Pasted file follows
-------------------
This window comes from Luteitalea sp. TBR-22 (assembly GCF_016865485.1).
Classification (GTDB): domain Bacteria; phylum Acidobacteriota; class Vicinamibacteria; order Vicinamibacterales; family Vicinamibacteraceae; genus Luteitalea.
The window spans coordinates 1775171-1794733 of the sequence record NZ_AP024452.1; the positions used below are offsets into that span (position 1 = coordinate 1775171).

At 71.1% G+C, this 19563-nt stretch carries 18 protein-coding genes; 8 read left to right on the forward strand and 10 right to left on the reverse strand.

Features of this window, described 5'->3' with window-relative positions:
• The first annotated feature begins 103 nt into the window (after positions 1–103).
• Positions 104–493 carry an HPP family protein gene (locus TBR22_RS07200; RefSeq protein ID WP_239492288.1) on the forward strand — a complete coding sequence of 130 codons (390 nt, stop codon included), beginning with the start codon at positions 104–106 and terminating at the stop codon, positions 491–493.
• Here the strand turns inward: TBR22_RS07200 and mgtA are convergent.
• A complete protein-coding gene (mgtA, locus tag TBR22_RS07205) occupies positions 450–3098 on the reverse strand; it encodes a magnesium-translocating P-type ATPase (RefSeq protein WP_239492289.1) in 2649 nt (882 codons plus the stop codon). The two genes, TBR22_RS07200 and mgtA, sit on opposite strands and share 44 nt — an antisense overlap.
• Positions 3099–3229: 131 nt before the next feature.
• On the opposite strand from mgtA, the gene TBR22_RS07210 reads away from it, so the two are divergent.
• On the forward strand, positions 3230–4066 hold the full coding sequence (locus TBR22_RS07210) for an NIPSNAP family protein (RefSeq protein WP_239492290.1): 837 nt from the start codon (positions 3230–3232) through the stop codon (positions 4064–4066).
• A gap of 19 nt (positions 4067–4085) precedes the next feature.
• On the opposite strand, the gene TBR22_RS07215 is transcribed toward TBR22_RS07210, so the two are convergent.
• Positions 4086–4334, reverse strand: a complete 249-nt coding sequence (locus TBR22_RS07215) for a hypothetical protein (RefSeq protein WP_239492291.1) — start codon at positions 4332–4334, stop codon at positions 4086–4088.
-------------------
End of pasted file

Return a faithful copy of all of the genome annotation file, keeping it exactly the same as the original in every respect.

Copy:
This window comes from Luteitalea sp. TBR-22 (assembly GCF_016865485.1).
Classification (GTDB): domain Bacteria; phylum Acidobacteriota; class Vicinamibacteria; order Vicinamibacterales; family Vicinamibacteraceae; genus Luteitalea.
The window spans coordinates 1775171-1794733 of the sequence record NZ_AP024452.1; the positions used below are offsets into that span (position 1 = coordinate 1775171).

At 71.1% G+C, this 19563-nt stretch carries 18 protein-coding genes; 8 read left to right on the forward strand and 10 right to left on the reverse strand.

Features of this window, described 5'->3' with window-relative positions:
• The first annotated feature begins 103 nt into the window (after positions 1–103).
• Positions 104–493 carry an HPP family protein gene (locus TBR22_RS07200; RefSeq protein ID WP_239492288.1) on the forward strand — a complete coding sequence of 130 codons (390 nt, stop codon included), beginning with the start codon at positions 104–106 and terminating at the stop codon, positions 491–493.
• Here the strand turns inward: TBR22_RS07200 and mgtA are convergent.
• A complete protein-coding gene (mgtA, locus tag TBR22_RS07205) occupies positions 450–3098 on the reverse strand; it encodes a magnesium-translocating P-type ATPase (RefSeq protein WP_239492289.1) in 2649 nt (882 codons plus the stop codon). The two genes, TBR22_RS07200 and mgtA, sit on opposite strands and share 44 nt — an antisense overlap.
• Positions 3099–3229: 131 nt before the next feature.
• On the opposite strand from mgtA, the gene TBR22_RS07210 reads away from it, so the two are divergent.
• On the forward strand, positions 3230–4066 hold the full coding sequence (locus TBR22_RS07210) for an NIPSNAP family protein (RefSeq protein WP_239492290.1): 837 nt from the start codon (positions 3230–3232) through the stop codon (positions 4064–4066).
• A gap of 19 nt (positions 4067–4085) precedes the next feature.
• On the opposite strand, the gene TBR22_RS07215 is transcribed toward TBR22_RS07210, so the two are convergent.
• Positions 4086–4334, reverse strand: a complete 249-nt coding sequence (locus TBR22_RS07215) for a hypothetical protein (RefSeq protein WP_239492291.1) — start codon at positions 4332–4334, stop codon at positions 4086–4088.